Both TYPO3 and Drupal offer integration with CRM and ERP for handling comprehensive business applications. Drupal was designed to address search engine preferences specifically, hence it has dedicated support for integration and SEO. However, TYPO3 also provides standard SEO and social media engagement tools for enhancing marketing and branding efforts on the web.


Both TYPO3 and Drupal were created keeping larger businesses and enterprises in mind, and therefore allow running multiple websites with one base installation. However, there is a slight difference: all the websites created using Drupal will have the same core code, modules and themes despite the difference in content-enabled modules, themes and settings. On the other hand, TYPO3 allows new websites to be created using the current one as a template. Content and extensions are sharable between two or more websites, which is more beneficial to large-scale enterprises handling multiple websites.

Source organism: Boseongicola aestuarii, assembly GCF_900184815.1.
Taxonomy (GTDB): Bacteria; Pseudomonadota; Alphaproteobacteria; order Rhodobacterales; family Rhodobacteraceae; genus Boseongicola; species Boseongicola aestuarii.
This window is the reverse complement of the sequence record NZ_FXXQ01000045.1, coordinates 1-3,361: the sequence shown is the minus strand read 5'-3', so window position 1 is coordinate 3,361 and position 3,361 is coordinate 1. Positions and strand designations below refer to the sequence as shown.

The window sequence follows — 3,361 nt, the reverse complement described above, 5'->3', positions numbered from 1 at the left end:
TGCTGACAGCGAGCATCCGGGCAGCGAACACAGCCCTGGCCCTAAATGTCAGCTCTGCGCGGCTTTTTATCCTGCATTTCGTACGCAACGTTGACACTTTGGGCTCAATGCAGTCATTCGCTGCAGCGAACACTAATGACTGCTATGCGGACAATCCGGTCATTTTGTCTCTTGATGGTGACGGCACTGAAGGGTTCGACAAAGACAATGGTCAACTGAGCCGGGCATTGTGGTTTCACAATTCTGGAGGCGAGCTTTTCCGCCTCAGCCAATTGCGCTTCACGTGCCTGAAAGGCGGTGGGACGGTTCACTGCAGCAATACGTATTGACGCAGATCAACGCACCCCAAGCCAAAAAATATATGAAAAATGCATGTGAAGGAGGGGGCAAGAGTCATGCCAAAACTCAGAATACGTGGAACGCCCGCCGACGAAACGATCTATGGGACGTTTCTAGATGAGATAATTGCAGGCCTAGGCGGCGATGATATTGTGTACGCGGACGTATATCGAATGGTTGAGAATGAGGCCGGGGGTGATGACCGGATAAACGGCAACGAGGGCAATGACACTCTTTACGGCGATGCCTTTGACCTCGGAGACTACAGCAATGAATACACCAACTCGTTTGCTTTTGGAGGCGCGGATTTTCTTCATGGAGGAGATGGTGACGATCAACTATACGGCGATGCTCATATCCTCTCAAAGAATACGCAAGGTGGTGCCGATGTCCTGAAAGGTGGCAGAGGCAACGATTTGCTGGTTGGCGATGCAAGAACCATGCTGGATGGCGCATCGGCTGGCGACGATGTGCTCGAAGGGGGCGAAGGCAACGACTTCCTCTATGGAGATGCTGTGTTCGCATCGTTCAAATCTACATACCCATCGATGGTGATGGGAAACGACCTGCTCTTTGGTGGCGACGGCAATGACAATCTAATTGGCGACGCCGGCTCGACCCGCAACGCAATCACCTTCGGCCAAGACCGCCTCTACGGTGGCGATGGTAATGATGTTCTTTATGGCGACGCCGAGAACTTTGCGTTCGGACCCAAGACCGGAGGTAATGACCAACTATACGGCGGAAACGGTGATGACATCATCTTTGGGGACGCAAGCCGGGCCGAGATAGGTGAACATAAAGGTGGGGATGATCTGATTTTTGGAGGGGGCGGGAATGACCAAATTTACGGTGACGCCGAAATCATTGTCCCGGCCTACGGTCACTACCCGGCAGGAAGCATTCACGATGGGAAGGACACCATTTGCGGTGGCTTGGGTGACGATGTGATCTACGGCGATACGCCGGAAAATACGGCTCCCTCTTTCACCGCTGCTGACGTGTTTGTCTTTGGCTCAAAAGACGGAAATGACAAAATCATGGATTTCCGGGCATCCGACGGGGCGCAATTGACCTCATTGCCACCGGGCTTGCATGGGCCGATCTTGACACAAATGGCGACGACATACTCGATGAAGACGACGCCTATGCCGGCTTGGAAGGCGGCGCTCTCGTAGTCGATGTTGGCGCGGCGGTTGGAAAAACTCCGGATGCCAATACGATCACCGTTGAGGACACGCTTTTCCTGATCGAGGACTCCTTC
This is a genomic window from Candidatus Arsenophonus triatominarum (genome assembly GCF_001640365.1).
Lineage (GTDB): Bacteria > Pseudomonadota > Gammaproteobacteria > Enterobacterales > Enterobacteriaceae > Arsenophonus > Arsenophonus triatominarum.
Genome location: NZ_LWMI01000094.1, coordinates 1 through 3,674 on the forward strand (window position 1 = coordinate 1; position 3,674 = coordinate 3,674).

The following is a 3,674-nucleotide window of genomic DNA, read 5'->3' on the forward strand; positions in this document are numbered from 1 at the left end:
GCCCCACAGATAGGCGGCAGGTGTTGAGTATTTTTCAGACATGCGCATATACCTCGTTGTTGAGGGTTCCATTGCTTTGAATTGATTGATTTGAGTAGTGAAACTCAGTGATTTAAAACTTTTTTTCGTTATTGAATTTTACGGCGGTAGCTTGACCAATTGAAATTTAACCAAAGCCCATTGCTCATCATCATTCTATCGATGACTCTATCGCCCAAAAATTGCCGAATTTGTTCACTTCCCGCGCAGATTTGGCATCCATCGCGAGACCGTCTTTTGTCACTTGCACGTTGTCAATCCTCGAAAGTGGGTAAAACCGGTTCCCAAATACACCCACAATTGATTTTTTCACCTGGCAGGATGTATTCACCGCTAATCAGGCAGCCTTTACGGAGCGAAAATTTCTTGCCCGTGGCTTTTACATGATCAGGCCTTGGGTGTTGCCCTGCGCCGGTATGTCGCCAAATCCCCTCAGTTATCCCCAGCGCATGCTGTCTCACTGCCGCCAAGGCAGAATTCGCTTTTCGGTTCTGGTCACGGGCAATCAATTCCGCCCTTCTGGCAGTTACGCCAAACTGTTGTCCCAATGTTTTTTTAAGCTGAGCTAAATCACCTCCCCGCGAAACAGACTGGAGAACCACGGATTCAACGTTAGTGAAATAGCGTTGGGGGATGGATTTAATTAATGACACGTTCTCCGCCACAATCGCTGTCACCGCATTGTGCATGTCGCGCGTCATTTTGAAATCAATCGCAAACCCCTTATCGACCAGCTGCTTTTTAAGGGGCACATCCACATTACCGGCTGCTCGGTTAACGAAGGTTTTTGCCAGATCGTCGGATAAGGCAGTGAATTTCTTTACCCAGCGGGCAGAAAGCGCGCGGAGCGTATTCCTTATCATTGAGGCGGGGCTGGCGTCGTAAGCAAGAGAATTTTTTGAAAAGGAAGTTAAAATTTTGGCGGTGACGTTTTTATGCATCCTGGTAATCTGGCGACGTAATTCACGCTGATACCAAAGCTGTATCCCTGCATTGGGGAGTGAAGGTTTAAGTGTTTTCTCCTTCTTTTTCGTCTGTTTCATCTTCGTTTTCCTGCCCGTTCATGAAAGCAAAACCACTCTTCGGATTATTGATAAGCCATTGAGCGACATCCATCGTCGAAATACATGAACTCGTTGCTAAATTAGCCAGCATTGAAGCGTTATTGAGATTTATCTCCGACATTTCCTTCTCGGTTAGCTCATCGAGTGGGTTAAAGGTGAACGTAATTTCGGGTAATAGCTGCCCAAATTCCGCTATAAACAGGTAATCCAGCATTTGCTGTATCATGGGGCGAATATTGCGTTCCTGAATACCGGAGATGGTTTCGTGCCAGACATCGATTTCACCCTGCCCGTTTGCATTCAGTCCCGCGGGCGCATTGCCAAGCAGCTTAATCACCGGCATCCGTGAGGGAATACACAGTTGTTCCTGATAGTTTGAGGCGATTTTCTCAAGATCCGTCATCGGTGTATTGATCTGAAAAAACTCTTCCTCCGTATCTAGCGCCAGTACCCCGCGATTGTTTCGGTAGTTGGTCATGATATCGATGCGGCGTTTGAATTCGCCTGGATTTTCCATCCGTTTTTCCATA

Both Drupal and TYPO3 are highly recommended for large scale enterprise solutions, which demand tighter security around their web solutions. TYPO3 is the most secure CMS around and brings the highest levels of security to the table, while Drupal serves security purposes moderately.

Installation and Customization

Drupal and TYPO3 are not as easy to install and customise as WordPress or Joomla. Although both the CMS platforms provide enormous scope for developers to create optimised digital solutions for large-scale enterprises, it requires advanced learning and skilled technical developers to reach the pinnacles of complexity, implementation, configuration and administration using Drupal or TYPO3.

TYPO3 comes with a special internal language – TypoScript – which can take longer to master. Installation is hassle-free, and customisation is smooth too once TypoScript has been adapted to. Those who would nevertheless like to use TYPO3 because of its many advantages can make use of our TYPO3 expertise, simply contact us for this without obligation.

Talking about Plugins, TYPO3 plugins are easier to use and come with plug-and-play functionality. On the contrary, Drupal plugins are highly developer-focused and call for more advanced user management for setting up additional tools and API expansion.


The hosting requirements for both TYPO3 and Drupal are high because of the CMS being comparatively heavy for both. This makes these content management systems much more suitable for large-scale enterprises and their complicated, hierarchical websites. These needs cannot be met with simpler CMS like WordPress.